PixelBlitz first hands-on

Norm Soule has released the first version of PixelBlitz, his 2D AS3 library that’s geared towards helping you create fast 2D “sprite” based games. I’ve had a good play with it today and this is definitely one to keep an eye on. It allows you turn any movieclip into a PixelSprite, which is essentially an extended bitmapData object upon which you can perform pixel accurate hit detection. PixelClips are similar to sprites except you have rudimentary timeline controls which are useful for animations.

PixelSprites/Clips are then added to a RenderLayer. Items in the Render Layer can be z-depth sorted, have effects applied to them, and be set to enable parallax scrolling. There are 4 effects in the current build, including trails, glowing, fog and a grid effect. To be honest they’re not a massive deal of use as they exist due to the speed hit involved, but you can easily customise them as you see fit.

RenderLayers (and you can have more than one of them) are added to the 2DRenderer, which does all the donkey work and needs to have its update() method called each frame.

This is just the first release, so I’d expect some changes to happen internally, driven by design decisions made post-v1. The system is nice and fast (when you don’t mess with the effects at least!) and is a good starting point if you’ve never worked like this before. It does have some serious limitations though, for example the PixelSprites cannot be rotated, scaled or have their alpha set. You also can’t use masks on them, which is a great shame. I believe this is mostly due to PB internally using the bitmapData’s hitTest method, which itself cannot handle scaled or rotated bitmaps.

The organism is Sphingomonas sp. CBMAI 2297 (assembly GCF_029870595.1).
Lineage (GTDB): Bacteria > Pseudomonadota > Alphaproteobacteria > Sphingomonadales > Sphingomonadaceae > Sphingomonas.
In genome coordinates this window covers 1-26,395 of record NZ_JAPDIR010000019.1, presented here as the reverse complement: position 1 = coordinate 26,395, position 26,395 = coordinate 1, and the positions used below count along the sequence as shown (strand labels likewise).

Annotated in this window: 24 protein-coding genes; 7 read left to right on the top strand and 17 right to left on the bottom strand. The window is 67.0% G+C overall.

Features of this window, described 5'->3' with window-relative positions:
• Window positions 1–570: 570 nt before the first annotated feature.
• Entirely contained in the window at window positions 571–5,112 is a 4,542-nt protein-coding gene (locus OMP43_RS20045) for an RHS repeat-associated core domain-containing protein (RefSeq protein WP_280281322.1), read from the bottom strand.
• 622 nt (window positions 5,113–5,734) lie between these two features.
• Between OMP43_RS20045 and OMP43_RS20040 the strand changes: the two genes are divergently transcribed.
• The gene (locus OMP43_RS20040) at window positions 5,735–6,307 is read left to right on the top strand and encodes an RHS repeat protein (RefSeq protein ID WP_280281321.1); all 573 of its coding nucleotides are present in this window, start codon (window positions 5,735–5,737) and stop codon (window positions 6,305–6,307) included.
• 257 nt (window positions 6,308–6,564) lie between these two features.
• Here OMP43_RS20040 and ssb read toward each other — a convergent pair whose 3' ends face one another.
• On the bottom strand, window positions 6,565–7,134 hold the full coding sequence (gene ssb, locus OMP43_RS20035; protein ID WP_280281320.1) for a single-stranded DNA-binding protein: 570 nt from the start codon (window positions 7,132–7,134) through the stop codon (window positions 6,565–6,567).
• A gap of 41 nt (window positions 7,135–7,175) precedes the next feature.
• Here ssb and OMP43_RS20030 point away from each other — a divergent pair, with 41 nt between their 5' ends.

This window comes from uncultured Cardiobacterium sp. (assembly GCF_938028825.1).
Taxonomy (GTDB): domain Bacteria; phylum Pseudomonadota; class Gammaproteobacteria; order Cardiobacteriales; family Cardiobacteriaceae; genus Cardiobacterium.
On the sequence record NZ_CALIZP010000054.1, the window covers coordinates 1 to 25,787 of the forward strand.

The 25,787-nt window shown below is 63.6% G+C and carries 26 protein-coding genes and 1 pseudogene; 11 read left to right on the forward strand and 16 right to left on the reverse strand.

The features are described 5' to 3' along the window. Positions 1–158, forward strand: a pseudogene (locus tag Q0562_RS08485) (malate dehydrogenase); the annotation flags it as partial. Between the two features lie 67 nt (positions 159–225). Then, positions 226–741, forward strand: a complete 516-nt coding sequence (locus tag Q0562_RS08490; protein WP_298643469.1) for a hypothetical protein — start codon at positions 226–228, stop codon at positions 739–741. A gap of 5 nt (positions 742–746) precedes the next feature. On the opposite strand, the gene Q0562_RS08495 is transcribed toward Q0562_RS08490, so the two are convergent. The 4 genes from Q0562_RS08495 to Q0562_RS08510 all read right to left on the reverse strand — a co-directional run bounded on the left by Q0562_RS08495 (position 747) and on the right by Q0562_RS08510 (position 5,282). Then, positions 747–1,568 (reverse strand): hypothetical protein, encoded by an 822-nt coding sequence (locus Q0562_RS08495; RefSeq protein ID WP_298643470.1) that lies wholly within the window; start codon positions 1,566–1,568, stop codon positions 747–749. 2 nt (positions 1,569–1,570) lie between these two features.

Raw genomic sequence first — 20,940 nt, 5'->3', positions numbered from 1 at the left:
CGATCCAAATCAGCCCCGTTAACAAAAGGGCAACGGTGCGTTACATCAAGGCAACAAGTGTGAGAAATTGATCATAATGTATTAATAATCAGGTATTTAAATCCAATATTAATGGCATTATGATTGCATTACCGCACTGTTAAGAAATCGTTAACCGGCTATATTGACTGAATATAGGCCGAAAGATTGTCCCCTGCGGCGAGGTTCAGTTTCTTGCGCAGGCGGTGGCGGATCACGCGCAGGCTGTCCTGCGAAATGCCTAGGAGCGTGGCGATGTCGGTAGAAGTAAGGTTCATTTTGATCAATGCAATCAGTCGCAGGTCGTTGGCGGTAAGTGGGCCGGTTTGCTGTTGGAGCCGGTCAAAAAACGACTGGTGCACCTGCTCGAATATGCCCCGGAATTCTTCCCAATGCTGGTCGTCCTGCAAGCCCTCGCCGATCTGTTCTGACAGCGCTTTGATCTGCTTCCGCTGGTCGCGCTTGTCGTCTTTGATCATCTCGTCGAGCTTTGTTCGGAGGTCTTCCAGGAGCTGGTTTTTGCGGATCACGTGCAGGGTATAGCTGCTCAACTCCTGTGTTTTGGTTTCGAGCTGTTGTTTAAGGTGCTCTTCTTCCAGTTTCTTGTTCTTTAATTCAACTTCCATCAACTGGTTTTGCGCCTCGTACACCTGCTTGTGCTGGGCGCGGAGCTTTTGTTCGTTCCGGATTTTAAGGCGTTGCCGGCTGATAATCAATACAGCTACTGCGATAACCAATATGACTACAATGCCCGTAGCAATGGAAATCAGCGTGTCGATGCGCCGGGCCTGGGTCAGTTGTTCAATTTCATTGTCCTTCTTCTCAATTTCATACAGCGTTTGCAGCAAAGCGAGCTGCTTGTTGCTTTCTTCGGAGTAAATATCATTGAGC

It’s lacking in other areas that would make it truly useful right now – for example there’s no way to quickly check for regional collision (i.e. a quad tree system) which means you’re performing pixel level collision on every single object, against every single other possible object and you need to create your own functions to avoid this. As PixelSprites extend the EventDispatcher base class of all things (a truly strange design decision imho!) you don’t have access to methods like hitObject that could speed this up for you.

I’m not knocking the release – it takes a brave developer to throw a library out to the wolf packs of the internet – but I do feel it certainly needs further work before it becomes truly useful for a full game. I’ve already contacted Norm to offer my help, if you’re reading this and would like to see PB turned into a really killer library, then it would be wise to do the same!

Posted on August 27th 2008 at 6:15 pm by .
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